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The three simple rules you should follow to make sure your newsletter won’t be considered as spam.

Published by Noé Soriano on July 9, 2019

Before getting into the main topic of this article, I would like to clarify that if you follow these recommendations, you will have much more chances of sending your newsletter to the inbox of your subscribers. However, both B2B filters such as Spam Assassin and B2C ISP filters as Smartscreen have their own rules, which can be changed at any time.

If after following these recommendations you still have problems, you will need to investigate your particular case, as many other factors may affect the delivery rate of your emails.

After explaining that, we can begin. In this post, we will analyze these three points that we will have to understand to deliver our newsletters to the inbox of our subscribers.

Let’s see

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1. Respect local and ISP regulations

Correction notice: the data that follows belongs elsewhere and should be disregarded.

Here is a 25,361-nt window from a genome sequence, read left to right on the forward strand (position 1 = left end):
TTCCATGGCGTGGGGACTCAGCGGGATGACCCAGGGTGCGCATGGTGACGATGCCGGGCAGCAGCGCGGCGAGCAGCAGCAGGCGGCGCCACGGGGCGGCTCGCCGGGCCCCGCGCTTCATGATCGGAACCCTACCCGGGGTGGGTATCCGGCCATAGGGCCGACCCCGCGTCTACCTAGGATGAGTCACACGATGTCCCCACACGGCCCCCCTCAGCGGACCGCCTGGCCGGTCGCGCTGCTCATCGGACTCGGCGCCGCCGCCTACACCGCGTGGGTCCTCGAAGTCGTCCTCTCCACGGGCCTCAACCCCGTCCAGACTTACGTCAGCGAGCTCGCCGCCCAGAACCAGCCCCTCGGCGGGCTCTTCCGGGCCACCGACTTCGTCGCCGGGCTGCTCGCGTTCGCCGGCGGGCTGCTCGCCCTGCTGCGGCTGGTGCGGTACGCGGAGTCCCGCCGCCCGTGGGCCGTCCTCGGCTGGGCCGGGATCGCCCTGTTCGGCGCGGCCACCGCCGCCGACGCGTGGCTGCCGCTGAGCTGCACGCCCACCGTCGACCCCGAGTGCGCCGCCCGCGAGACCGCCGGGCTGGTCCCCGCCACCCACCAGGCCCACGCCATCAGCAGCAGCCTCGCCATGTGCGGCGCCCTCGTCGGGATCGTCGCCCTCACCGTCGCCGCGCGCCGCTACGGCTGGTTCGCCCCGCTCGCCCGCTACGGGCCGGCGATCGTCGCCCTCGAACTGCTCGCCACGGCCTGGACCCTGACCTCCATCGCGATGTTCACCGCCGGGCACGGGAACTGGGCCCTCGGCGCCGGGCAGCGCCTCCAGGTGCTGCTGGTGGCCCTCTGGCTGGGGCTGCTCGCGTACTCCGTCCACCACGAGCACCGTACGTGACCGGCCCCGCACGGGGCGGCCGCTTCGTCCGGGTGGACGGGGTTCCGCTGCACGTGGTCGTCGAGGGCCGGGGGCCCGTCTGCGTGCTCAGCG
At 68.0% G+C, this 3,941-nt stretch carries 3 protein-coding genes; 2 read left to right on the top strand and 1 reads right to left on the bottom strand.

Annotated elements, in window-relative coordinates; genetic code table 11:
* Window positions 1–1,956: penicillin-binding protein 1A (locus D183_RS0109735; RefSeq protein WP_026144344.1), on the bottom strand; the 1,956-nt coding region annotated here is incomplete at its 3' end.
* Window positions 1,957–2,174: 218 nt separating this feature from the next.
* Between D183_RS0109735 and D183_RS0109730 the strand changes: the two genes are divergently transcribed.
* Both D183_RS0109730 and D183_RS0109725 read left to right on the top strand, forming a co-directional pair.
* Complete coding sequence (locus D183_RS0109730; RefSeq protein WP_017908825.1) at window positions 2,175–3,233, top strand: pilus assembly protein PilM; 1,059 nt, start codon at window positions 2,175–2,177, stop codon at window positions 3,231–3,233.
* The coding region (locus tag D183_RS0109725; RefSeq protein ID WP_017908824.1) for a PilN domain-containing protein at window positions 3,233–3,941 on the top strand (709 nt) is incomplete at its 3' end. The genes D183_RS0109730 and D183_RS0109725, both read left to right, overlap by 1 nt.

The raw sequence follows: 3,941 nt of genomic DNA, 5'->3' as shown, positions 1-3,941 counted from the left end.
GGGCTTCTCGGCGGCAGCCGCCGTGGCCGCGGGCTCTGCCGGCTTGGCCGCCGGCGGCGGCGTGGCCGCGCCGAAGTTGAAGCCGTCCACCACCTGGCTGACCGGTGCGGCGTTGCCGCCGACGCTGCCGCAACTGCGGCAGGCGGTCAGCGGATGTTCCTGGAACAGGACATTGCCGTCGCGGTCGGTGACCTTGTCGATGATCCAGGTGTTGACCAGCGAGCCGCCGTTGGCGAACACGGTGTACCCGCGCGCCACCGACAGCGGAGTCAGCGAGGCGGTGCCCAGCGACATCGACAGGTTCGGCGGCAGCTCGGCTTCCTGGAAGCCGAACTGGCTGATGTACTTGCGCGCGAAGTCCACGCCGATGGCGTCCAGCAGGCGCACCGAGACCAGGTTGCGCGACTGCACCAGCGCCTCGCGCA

We can define this first point as: You should always obey regulations such as the European GDPR or the American CAN-SPAM and the internal rules imposed by the leading ISPs, such as Gmail, Hotmail, etc. This explanation could seem complex,  but we can summarize everything in these brief basic guidelines:

1.1 Send your email marketing campaigns only to subscribers who wish to receive them. When someone wants to receive your emails, this person should register voluntarily through a web form (double opt-in). You should also clearly explain what will happen after the subscription, what you will send to your new subscribers and how he/she may request removal from your email list.

1.2 Always add an easy-to-use unsubscribe link to remove automatically all subscribers who no longer want to receive your messages. You should include a legal notice in the footer of your emails, with information about your campaigns and contact information.